"Why Redacting E-Mails Is a Bad Idea," July 30, 2011
"Clashing Views on the Future of Natural Gas," July 16, 2011
Questions about the recent New York Times series on natural gas? Thank you for taking the time to learn more about American natural gas. Many critical facts about the state of natural gas development in the United States were overlooked and/or outright ignored in this series. Below you can find a number of resources to help you understand the vast nature of America's domestic natural gas supplies and how they benefit the communities in which we do our work.
Public Editor, The New York Times
"Anonymous material says to the reader: Trust us. But if the reader ends up feeling burned - if, for example, an "official" proves to be an intern - the trust won't be there the next time."
"My view is that such a pointed article needed more convincing substantiation, more space for a reasoned explanation of the other side and more clarity about its focus."
Real Clear Politics
"The Times' readers were never informed that the key named sources in a market-shaking investigative report are activists with personal stakes in the debate or with direct financial conflicts. By running this piece, the Times chose to endow with credibility what other responsible news outlets had determined was less than newsworthy.
Former Secretary - Pennsylvania Department of Environmental Protection
"Today's article uses often anonymous statements to paint a sensational narrative and leaves out or underplays critical information that is inconvenient to establishing the credibility of the dominant anti-gas narrative."
Vice President, Energy Regulatory and Market Analysis - ICF International
"ICF produces independent estimates of the technically recoverable and economic shale gas resource base as well as projections of future production of the resource. We remain very comfortable with the analytic basis of our estimates, which are larger than those produced by the Energy Information Administration." - Keynote Address at the Pipeline Opportunities Conference, April 19, 2011
"The Times' article, "Insiders Sound Alarm Amid a Natural Gas Rush," does not reflect the IHS position on shale gas."
"Emails referenced in the article were written in 2008 and 2009, early in the understanding of the performance metrics for shale gas and have been proven completely wrong by events. One of the emails that was referenced in the article as from IHS was apparently written by someone misidentified as an IHS employee when in fact that person had not been employed by IHS for more than a year."
"While resource estimates will continue to be updated as new information becomes available, experience suggests that EIA has been more likely to understate rather than overstate the contribution of unconventional oil and natural gas resources in recent AEO Reference cases."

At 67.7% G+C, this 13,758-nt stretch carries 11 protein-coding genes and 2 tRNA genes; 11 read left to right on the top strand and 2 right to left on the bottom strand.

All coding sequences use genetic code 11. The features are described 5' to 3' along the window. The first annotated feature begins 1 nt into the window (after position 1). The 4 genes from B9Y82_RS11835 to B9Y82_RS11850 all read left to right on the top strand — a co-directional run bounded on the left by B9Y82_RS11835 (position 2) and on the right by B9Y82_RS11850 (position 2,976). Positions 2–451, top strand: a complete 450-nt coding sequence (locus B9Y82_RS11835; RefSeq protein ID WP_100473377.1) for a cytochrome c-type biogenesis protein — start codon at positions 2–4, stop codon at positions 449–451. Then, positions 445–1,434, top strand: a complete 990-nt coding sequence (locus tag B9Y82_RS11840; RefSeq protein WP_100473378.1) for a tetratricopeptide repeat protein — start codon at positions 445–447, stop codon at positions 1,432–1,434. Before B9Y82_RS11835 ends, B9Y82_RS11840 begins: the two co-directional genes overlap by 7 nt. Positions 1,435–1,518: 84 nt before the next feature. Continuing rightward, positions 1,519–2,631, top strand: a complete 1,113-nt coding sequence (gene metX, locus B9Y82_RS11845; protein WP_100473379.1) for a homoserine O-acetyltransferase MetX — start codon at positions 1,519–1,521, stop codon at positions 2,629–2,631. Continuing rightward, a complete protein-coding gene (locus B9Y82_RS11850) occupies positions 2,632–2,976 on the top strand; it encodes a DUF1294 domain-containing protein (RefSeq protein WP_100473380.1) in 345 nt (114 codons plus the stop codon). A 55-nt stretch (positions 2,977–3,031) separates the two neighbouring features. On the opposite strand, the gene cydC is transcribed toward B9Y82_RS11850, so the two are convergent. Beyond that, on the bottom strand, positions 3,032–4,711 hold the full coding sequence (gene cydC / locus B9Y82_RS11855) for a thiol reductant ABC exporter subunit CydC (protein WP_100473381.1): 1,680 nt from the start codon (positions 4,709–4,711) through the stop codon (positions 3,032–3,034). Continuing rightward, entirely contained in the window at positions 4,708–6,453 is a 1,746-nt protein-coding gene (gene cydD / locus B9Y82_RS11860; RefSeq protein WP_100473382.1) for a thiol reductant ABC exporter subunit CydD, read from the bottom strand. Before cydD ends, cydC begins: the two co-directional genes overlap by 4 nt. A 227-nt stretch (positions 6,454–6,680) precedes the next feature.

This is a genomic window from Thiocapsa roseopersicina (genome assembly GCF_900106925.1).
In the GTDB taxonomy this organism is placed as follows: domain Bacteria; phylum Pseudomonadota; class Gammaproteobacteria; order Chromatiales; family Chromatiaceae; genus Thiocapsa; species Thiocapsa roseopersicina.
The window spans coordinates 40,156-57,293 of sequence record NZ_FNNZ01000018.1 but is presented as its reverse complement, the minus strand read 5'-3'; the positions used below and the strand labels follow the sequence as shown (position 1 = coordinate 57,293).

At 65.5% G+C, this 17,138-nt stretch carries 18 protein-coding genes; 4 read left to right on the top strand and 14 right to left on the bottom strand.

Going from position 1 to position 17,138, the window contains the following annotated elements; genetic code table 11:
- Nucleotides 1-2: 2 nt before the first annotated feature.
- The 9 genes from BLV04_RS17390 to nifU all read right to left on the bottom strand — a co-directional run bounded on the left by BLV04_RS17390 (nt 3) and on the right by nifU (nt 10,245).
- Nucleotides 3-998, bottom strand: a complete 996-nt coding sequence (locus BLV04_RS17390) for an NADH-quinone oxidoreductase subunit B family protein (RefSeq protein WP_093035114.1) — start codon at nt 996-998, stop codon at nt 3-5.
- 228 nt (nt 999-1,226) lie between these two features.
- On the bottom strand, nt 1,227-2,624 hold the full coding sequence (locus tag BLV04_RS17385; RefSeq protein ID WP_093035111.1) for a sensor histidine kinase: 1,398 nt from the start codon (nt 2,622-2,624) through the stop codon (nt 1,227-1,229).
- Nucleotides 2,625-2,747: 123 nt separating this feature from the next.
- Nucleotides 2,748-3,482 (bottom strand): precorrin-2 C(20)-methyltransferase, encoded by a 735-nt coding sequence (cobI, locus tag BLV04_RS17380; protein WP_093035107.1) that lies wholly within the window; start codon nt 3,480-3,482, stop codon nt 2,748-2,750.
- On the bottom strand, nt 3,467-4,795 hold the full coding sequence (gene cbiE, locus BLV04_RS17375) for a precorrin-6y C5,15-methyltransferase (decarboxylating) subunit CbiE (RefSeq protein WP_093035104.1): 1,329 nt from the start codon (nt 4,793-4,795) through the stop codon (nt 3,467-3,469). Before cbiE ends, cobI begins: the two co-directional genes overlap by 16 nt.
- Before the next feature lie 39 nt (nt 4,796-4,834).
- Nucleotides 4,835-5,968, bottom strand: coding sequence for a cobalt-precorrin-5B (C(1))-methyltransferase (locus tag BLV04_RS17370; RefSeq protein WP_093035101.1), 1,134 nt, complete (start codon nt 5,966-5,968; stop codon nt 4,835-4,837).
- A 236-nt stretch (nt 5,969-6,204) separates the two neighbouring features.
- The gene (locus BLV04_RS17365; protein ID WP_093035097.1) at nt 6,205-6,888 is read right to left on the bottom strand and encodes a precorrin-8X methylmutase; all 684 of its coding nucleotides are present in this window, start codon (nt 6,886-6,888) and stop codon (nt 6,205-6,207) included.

James A. Baker, III, and Susan G. Baker Fellow in Energy and Resource Economics at the Baker Institute Energy Forum
"In fact, shale gas production in the United States has increased from virtually nothing in 2000 to over 15 percent of U.S. supply currently. This tremendous change in volume has turned the conversation in the U.S. natural gas industry from one of increasing imports to one of potential exports."
Co-President - Tudor, Pickering & Holt
"If wells are declining faster than expected, the Barnett would not be at record production with a reduced rig count."
"Saying shale gas not easy/cheap to extract is a cheap shot with no backup info and rehashing discredited arguments. But calling it Enron? Better back it up with more than this article does. Remember, Barnett shale production (see below) is currently at record levels, even with rig count one-half of peak levels. Shale gas is real. Disregard this as an unsubstantiated NYT hit piece."
Senior Fellow for Energy and the Environment - Council on Foreign Relations
"The Times descriptions of the emails (not just in the article, but in the document database) also betray a serious lack of understanding of the industry."
CEO Marshall Institute
"Berman's statements in the Times article are so out of line with the facts available on shale gas, you have to wonder if there are financial incentives for making such outlandish facts."
Host, Mad Money
"I was perplexed,…If anything, the industry may be understating how much nat gas there is in this country."
Author, 'Oil and Finance: The Epic Corruption'
"In its attempt to minimize the enormous advance in natural gas potential that shale gas brought to the nation, no mention is made that after the retracement of oil and gas prices post the events of 2008, natural gas prices have barely increased because of the abundant new shale gas supply and continue to stay near $4.00 mcf with corresponding and significant benefit to gas consuming home heating bills and monthly electricity budgets."